Street photography: how to remove distracting elements with long exposures

Remove distractions with long exposure photography
(Image credit: Kim)

There are many elements you can control when taking photographs, including adjusting and optimizing the aperture, ISO and shutter speed. There are also plenty of factors you can't control, especially when shooting outdoors. 

When you're shooting famous buildings or busy places, people, cars or even birds can become unwanted distractions, dominating the frame and drawing attention away from the architecture you are trying to focus upon.

The best travel camera is ideal for shooting city scenes

To focus solely on your subject means you might either spend a long time waiting for the all-clear or lots of extra work using photo editing software, so what do you do when other elements in the frame make your photograph appear unbalanced? 

Long exposure is a great approach for removing distracting subjects. Long exposure is one method that has been used in countless genres of photography as a creative tool – this is often how city lights or nature images are artfully staged. 

In this case, the intention is not to present basic picture elements in a specific aesthetic way or to change them creatively but to eliminate these distractions. The goal is to create a balanced photograph without crowds so that the focus is on the main elements. You can use ND filters for long exposure photography during the day, which is what we're going to look at in more detail here.

Before & after

Before: Distraction In this busy environment, people have wandered into the frame. The shot appears cluttered and the viewer’s attention is drawn away from the architecture and towards other elements (Image credit: Future)

Final: Balance and focus The impressive architecture is now the main focus of the image. Using simple photographic techniques, we have created a balanced photograph (Image credit: Future)

Shooting steps

1. Get the right equipment

(Image credit: Future)

A tripod and camera remote minimizes the risk of blurry images. Do not forget to pack your neutral density filters and use a camera phone as a timer. Make sure your camera batteries are charged as long exposure times require a lot of energy.

2. Compose your shot

(Image credit: Future)

Walk around the subject to find a suitable angle of view. Avoid using sections where distracting elements such as parked cars may be placed as this method isn’t effective at removing subjects permanently within the scene.

3. Switch to manual

(Image credit: Future)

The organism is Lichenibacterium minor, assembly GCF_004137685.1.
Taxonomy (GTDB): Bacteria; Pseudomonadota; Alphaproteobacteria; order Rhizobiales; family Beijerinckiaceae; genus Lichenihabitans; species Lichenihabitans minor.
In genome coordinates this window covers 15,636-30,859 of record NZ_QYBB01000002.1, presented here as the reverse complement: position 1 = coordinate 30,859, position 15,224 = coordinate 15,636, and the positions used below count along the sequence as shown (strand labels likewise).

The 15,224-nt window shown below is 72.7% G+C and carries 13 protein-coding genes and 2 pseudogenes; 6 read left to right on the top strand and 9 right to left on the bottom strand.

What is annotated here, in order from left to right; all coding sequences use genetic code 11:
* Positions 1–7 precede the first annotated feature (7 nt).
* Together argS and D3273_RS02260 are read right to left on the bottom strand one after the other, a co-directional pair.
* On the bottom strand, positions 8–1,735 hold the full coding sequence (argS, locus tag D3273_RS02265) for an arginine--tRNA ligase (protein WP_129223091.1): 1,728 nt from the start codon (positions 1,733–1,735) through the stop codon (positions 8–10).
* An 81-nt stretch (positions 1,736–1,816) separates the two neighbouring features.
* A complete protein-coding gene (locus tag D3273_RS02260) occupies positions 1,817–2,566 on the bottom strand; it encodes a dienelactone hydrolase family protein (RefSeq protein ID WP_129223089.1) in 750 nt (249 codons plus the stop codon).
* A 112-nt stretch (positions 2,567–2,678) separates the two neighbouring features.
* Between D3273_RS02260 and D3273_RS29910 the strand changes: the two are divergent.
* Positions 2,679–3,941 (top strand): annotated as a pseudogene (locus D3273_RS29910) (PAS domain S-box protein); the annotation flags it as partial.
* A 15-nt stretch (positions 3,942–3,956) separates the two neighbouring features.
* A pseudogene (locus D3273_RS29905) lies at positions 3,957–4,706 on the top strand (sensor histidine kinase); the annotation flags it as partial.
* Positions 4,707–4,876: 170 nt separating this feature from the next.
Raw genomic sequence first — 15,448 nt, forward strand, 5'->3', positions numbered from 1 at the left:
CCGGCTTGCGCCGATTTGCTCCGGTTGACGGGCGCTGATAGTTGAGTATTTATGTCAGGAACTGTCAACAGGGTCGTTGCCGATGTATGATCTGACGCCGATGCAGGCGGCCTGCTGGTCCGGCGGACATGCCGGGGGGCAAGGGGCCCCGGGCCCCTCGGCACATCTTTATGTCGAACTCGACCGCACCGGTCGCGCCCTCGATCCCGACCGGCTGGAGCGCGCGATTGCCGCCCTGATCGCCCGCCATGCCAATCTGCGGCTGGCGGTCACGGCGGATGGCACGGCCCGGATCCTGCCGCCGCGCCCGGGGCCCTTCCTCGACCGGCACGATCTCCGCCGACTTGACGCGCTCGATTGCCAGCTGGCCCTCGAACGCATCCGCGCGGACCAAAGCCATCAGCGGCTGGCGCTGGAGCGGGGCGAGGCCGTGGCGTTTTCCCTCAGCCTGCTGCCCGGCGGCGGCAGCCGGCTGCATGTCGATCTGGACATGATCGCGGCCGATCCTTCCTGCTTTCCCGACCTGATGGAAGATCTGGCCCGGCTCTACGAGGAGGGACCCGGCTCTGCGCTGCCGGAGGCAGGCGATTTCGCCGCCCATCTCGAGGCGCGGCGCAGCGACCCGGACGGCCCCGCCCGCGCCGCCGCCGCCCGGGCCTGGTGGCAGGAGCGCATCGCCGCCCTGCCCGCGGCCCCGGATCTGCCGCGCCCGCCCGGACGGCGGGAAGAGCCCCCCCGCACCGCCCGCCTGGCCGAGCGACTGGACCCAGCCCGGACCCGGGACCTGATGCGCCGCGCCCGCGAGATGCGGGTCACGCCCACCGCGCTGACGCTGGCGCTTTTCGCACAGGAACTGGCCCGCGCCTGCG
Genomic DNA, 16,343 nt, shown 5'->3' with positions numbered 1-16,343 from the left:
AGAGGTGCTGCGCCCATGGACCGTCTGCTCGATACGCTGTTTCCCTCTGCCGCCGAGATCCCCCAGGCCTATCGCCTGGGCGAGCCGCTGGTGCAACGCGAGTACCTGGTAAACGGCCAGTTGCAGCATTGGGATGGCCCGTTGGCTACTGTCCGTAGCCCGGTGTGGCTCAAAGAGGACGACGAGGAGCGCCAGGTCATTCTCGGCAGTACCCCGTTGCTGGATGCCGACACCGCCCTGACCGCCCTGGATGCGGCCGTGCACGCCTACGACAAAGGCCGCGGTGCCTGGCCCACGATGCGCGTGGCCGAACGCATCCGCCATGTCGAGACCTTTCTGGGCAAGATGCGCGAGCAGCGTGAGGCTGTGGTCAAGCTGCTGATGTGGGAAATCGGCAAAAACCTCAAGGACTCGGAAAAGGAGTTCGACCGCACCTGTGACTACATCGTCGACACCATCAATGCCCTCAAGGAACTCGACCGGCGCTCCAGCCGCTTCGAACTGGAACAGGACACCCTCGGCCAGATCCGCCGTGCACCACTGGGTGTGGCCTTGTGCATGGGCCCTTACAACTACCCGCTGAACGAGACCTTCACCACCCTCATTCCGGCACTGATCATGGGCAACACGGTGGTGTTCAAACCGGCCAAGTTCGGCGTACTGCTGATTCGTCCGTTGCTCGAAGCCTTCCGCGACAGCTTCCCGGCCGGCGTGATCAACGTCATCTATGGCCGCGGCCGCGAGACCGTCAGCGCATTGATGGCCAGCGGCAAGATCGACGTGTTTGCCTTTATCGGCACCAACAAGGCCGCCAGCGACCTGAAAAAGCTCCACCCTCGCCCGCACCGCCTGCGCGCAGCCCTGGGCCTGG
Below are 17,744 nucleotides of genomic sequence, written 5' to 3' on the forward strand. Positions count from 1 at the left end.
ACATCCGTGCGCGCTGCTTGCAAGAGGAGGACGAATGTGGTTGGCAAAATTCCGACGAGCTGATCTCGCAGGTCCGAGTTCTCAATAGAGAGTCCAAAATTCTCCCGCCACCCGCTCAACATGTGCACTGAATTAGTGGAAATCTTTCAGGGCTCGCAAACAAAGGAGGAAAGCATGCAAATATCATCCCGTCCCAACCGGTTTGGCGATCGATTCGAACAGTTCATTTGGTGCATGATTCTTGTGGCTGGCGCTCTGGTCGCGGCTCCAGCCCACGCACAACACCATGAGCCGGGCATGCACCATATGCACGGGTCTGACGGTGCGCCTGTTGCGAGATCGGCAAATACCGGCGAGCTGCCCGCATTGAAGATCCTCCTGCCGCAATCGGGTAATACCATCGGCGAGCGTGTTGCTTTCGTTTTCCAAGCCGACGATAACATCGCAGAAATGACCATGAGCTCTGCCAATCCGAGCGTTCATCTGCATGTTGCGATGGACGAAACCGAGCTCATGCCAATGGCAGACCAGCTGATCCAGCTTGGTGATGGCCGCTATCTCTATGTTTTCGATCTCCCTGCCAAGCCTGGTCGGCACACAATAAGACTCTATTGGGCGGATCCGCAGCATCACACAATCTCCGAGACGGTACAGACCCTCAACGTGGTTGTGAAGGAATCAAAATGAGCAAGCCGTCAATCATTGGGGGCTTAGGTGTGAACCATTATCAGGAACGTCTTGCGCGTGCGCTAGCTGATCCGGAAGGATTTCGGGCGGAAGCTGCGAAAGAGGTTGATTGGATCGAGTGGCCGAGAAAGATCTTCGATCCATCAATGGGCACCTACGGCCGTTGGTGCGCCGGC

Set your camera to manual exposure mode. It is also advisable to deactivate the image stabilization function, as the system tries to compensate for shake that does not exist. If you keep it active, it may result in unwanted blur in your photograph.

4. Focus point


(Image credit: Future)

Set the focus manually on the subject and remember to check that you have deactivated the automatic focus. Find a focus point within your scene that is clearly visible and cannot be obscured or blocked by moving subjects.

5. Attach ND filter

(Image credit: Future)

Mount the neutral density filter but take care not to accidentally adjust the focus point as you do so. Here, ND slide-in filters are easier to handle than circular filters, as they are attached in advance using a holder in front of the lens.

6. Calculate exposure time

(Image credit: Future)

Set your exposure time in Bulb mode and use your phone as a timer. Most busy scenes require an exposure duration of at least three minutes to achieve clear results. Finally, press the remote shutter release button to shoot your image.

After reading this article, you might also like:

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Blur skies for easy long exposures in Photoshop

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Kim Bunermann
Technique Editor

Kim is the Technique Editor of Digital Photographer Magazine. She specializes in architecture, still life and product photography and has a Master's degree in Photography and Media with a distinction from the FH Bielefeld University of Applied Sciences in Germany. While studying, Kim came to the UK for an exchange term at the London College of Communication. She settled in the UK and began her career path by joining Future. Kim focuses on tutorials and creative techniques, and particularly enjoys interviewing inspiring photographers who concentrate on a range of fascinating subjects including women in photography, the climate crisis; the planet, its precious creatures and the environment.

With contributions from